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Participants in the Kahtoola Uphill are used to competing against and hanging out with some major names in the endurance-athlete community.

For the past 11 years, Kristi Knecht, Rob Krar, Sara Wagner, Mike Popejoy and many others have stormed Agassiz and then soared down the mountain, providing star power for an event that has a great cause (Friends of Camp Colton) and a unique winter niche.

Expect more of the same at this year’s event on Feb. 10, but with a twist.

With few exceptions, the elite Uphill competitors are locals who just happen to compete nationally and internationally. Next month, six Kahtoola athletes will visit from out of town for a retreat. They will join Kahtoola-affiliated locals Krar, Wagner, Popejoy, Emily Torrence, Amanda Manville and Brian Tinder to learn more about the company and Flagstaff.

Kahtoola founder and owner Danny Giovale has long been an advocate for outdoor-related environmental and political issues, and he has held events to encourage athletes to be advocates. These top-flight performers are in a position to influence opinions on their travels, especially when they represent a company that is clear about its values.

“We’re bringing these athletes and ambassadors here so they get a glimpse into Kahtoola and our incredible community,” said Hilary Childs, Kahtoola marketing director and Uphill race director. “Because we’re passionate about human-powered outdoor adventure, inviting them to the Kahtoola Uphill is a great way for us to share with them this special place and the things that make us who we are.”

Four athletes who will visit are planning to compete in the Uphill. Joseph Gray is seven-time USA Mountain Runner of the Year, and won both the World Mountain Running and the World Snowshoe Running titles in 2016.

Maggie Guterl made the 2015 USA Track & Field 24-Hour national team and ran 146 miles at the IAU World Championships in Turin, Italy.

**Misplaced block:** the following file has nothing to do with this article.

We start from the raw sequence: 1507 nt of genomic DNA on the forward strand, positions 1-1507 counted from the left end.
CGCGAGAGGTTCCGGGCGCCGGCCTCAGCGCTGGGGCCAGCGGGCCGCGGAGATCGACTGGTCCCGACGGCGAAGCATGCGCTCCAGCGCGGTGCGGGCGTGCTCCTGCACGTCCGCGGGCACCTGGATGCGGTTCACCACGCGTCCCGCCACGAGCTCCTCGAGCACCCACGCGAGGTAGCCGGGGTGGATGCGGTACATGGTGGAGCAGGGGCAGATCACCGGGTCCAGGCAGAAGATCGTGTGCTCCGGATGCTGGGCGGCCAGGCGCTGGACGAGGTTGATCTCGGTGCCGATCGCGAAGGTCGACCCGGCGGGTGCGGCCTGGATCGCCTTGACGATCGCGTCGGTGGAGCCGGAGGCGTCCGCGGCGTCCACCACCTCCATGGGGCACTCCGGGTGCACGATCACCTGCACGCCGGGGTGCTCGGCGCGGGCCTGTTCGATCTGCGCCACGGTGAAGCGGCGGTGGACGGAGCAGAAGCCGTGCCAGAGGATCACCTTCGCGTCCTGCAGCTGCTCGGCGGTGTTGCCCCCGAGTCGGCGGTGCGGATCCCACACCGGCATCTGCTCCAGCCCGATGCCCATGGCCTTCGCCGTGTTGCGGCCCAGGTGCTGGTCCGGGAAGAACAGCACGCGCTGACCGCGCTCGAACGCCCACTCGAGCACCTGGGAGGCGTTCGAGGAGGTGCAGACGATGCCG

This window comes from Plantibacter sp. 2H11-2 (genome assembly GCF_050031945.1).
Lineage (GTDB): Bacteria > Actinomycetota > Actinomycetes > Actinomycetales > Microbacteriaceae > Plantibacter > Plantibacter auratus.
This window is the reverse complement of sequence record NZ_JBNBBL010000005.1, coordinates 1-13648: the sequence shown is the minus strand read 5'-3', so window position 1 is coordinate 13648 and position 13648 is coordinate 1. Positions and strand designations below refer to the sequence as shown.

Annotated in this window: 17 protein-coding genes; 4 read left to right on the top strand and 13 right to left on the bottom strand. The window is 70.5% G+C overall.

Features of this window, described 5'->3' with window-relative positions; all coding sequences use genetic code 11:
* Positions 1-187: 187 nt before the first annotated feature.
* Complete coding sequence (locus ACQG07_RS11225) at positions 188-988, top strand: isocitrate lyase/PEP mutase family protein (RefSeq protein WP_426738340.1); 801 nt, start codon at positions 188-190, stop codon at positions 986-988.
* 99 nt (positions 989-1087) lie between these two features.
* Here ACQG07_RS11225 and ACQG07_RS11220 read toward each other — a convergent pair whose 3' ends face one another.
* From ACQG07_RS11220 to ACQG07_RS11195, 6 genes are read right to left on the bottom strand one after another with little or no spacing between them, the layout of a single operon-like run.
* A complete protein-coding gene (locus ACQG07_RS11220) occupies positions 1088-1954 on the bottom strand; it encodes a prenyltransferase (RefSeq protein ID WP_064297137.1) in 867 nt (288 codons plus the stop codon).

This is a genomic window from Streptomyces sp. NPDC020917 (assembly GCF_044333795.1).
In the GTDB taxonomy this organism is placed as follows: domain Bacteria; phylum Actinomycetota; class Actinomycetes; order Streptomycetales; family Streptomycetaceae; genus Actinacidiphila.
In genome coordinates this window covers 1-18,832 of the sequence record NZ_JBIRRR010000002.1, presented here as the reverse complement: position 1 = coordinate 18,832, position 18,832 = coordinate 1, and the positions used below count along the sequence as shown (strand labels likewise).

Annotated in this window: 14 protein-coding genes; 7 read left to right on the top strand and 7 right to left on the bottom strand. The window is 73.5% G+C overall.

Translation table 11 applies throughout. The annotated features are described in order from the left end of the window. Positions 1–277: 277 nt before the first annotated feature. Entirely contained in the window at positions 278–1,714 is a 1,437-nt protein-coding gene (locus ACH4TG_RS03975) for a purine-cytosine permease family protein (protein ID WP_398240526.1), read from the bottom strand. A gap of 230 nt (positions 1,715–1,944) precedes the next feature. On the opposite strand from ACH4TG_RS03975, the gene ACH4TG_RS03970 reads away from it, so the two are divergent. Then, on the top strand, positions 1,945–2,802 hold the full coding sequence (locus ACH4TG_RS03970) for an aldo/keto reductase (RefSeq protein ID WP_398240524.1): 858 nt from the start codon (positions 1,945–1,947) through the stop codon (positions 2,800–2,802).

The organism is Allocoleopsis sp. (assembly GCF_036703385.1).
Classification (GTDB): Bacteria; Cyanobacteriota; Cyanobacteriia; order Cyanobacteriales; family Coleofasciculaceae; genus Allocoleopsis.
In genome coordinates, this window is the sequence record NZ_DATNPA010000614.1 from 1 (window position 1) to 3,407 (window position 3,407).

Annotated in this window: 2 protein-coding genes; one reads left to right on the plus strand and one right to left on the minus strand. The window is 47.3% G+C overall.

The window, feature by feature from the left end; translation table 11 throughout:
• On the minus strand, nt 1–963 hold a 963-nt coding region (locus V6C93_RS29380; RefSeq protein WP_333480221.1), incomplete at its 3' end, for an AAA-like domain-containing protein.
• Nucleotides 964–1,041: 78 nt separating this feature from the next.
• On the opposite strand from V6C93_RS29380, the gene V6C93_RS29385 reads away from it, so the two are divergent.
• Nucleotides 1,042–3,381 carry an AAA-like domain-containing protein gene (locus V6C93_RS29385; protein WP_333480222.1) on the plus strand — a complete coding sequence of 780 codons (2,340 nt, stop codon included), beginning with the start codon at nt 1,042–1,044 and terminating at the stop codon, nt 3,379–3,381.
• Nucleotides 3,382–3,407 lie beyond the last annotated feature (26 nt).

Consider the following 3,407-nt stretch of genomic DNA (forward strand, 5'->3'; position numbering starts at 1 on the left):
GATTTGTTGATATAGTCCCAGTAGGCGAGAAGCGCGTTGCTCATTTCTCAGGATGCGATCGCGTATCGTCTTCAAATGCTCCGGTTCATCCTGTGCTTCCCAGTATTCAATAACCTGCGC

Brandy Erholtz has represented the United States 13 times in mountain running and is a three-time national snowshoeing champion.

Stephanie Howe took the 2014 Western States title in her first 100-miler and is the 2017 USATF 100K national champ.

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Two other Kahtoola athletes, Mike Foote and Luke Nelson, will be in town for part of the retreat, but have to leave before the Uphill for prior race commitments. In all, Kahtoola has 15 athletes who are affiliated with the company.

We have grown accustomed to local athletes who have outsized accomplishments in the greater endurance world. The first-place finishes, the fastest-known-times and course records of these out-of-towners are no less staggering. The above is a short list of their results. Check out the Kahtoola ambassadors page at for a more complete account.

To sit down next to these people at Hart Prairie Lodge in the middle of winter is a golden opportunity that runners and skiers in most towns don’t get. As you take part in an event that supports a meaningful cause, be sure to take advantage of that opportunity too.

And to be perfectly clear about the race organizers’ intentions, as the race website ( says, “Snow or no snow, this year’s Kahtoola Uphill is happening.”

Myles Schrag is coordinating editor for High Country Running. He invites submissions on any aspect of the local running scene, as well as submissions for the “To Imogene: A Flagstaff Love Letter” book project. He can be reached at


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